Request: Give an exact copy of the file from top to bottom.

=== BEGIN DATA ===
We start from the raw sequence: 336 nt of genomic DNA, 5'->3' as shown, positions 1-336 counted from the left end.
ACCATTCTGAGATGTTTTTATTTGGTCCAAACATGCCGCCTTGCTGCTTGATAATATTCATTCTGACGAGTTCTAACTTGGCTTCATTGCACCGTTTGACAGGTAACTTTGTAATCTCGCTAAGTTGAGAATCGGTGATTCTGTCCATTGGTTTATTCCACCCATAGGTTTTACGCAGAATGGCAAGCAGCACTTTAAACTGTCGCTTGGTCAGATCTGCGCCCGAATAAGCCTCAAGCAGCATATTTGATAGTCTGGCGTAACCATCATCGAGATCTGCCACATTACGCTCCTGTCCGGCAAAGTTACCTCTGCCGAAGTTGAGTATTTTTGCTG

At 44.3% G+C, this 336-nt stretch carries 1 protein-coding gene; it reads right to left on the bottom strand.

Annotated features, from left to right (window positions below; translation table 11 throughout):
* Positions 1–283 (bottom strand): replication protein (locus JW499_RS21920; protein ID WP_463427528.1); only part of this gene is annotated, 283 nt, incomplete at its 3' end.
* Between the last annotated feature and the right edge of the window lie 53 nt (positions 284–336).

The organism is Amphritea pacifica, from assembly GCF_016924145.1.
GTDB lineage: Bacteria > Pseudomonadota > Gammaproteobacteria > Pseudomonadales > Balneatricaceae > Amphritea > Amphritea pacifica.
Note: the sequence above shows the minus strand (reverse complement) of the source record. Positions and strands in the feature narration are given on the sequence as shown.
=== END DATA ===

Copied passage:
We start from the raw sequence: 336 nt of genomic DNA, 5'->3' as shown, positions 1-336 counted from the left end.
ACCATTCTGAGATGTTTTTATTTGGTCCAAACATGCCGCCTTGCTGCTTGATAATATTCATTCTGACGAGTTCTAACTTGGCTTCATTGCACCGTTTGACAGGTAACTTTGTAATCTCGCTAAGTTGAGAATCGGTGATTCTGTCCATTGGTTTATTCCACCCATAGGTTTTACGCAGAATGGCAAGCAGCACTTTAAACTGTCGCTTGGTCAGATCTGCGCCCGAATAAGCCTCAAGCAGCATATTTGATAGTCTGGCGTAACCATCATCGAGATCTGCCACATTACGCTCCTGTCCGGCAAAGTTACCTCTGCCGAAGTTGAGTATTTTTGCTG

At 44.3% G+C, this 336-nt stretch carries 1 protein-coding gene; it reads right to left on the bottom strand.

Annotated features, from left to right (window positions below; translation table 11 throughout):
* Positions 1–283 (bottom strand): replication protein (locus JW499_RS21920; protein ID WP_463427528.1); only part of this gene is annotated, 283 nt, incomplete at its 3' end.
* Between the last annotated feature and the right edge of the window lie 53 nt (positions 284–336).

The organism is Amphritea pacifica, from assembly GCF_016924145.1.
GTDB lineage: Bacteria > Pseudomonadota > Gammaproteobacteria > Pseudomonadales > Balneatricaceae > Amphritea > Amphritea pacifica.
Note: the sequence above shows the minus strand (reverse complement) of the source record. Positions and strands in the feature narration are given on the sequence as shown.